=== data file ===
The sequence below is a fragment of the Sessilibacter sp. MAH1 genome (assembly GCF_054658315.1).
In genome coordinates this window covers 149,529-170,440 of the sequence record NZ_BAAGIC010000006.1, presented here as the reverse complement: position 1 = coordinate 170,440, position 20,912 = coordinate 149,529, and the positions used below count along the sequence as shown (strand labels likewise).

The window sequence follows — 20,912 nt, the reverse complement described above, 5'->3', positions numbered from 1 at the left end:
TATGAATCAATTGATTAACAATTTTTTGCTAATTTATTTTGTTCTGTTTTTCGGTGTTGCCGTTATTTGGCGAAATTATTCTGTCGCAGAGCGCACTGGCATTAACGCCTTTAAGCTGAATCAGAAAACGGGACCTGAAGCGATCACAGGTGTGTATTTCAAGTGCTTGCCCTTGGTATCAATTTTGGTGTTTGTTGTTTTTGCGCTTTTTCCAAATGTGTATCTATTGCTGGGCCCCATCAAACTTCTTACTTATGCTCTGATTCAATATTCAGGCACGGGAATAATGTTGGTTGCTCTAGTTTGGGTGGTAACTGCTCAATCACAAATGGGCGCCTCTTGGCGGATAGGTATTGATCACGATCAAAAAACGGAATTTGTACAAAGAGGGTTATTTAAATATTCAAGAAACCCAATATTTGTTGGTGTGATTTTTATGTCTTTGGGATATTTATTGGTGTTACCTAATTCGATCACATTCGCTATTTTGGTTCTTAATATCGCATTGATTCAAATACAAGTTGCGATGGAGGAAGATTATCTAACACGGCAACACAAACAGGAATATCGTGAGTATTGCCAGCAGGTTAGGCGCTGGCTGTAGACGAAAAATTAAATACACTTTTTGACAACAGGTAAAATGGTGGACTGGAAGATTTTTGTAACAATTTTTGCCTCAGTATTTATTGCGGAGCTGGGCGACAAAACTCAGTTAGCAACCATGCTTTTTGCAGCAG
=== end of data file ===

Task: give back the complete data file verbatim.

The sequence below is a fragment of the Sessilibacter sp. MAH1 genome (assembly GCF_054658315.1).
In genome coordinates this window covers 149,529-170,440 of the sequence record NZ_BAAGIC010000006.1, presented here as the reverse complement: position 1 = coordinate 170,440, position 20,912 = coordinate 149,529, and the positions used below count along the sequence as shown (strand labels likewise).

The window sequence follows — 20,912 nt, the reverse complement described above, 5'->3', positions numbered from 1 at the left end:
TATGAATCAATTGATTAACAATTTTTTGCTAATTTATTTTGTTCTGTTTTTCGGTGTTGCCGTTATTTGGCGAAATTATTCTGTCGCAGAGCGCACTGGCATTAACGCCTTTAAGCTGAATCAGAAAACGGGACCTGAAGCGATCACAGGTGTGTATTTCAAGTGCTTGCCCTTGGTATCAATTTTGGTGTTTGTTGTTTTTGCGCTTTTTCCAAATGTGTATCTATTGCTGGGCCCCATCAAACTTCTTACTTATGCTCTGATTCAATATTCAGGCACGGGAATAATGTTGGTTGCTCTAGTTTGGGTGGTAACTGCTCAATCACAAATGGGCGCCTCTTGGCGGATAGGTATTGATCACGATCAAAAAACGGAATTTGTACAAAGAGGGTTATTTAAATATTCAAGAAACCCAATATTTGTTGGTGTGATTTTTATGTCTTTGGGATATTTATTGGTGTTACCTAATTCGATCACATTCGCTATTTTGGTTCTTAATATCGCATTGATTCAAATACAAGTTGCGATGGAGGAAGATTATCTAACACGGCAACACAAACAGGAATATCGTGAGTATTGCCAGCAGGTTAGGCGCTGGCTGTAGACGAAAAATTAAATACACTTTTTGACAACAGGTAAAATGGTGGACTGGAAGATTTTTGTAACAATTTTTGCCTCAGTATTTATTGCGGAGCTGGGCGACAAAACTCAGTTAGCAACCATGCTTTTTGCAGCAG